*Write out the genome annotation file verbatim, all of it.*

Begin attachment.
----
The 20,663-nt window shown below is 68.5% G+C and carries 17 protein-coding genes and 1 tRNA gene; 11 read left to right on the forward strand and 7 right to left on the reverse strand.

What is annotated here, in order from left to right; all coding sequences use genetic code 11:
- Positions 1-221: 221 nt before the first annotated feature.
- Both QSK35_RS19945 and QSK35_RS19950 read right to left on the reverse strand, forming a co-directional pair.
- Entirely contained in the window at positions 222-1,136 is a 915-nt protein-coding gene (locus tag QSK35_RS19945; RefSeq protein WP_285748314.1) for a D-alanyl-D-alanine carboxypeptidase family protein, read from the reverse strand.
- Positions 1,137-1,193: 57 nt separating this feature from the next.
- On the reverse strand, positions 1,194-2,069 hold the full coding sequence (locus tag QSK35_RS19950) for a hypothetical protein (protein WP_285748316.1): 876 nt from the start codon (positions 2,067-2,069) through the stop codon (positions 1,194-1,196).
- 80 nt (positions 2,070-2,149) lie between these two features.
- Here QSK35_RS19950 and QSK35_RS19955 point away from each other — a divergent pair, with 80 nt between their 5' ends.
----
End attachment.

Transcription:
The 20,663-nt window shown below is 68.5% G+C and carries 17 protein-coding genes and 1 tRNA gene; 11 read left to right on the forward strand and 7 right to left on the reverse strand.

What is annotated here, in order from left to right; all coding sequences use genetic code 11:
- Positions 1-221: 221 nt before the first annotated feature.
- Both QSK35_RS19945 and QSK35_RS19950 read right to left on the reverse strand, forming a co-directional pair.
- Entirely contained in the window at positions 222-1,136 is a 915-nt protein-coding gene (locus tag QSK35_RS19945; RefSeq protein WP_285748314.1) for a D-alanyl-D-alanine carboxypeptidase family protein, read from the reverse strand.
- Positions 1,137-1,193: 57 nt separating this feature from the next.
- On the reverse strand, positions 1,194-2,069 hold the full coding sequence (locus tag QSK35_RS19950) for a hypothetical protein (protein WP_285748316.1): 876 nt from the start codon (positions 2,067-2,069) through the stop codon (positions 1,194-1,196).
- 80 nt (positions 2,070-2,149) lie between these two features.
- Here QSK35_RS19950 and QSK35_RS19955 point away from each other — a divergent pair, with 80 nt between their 5' ends.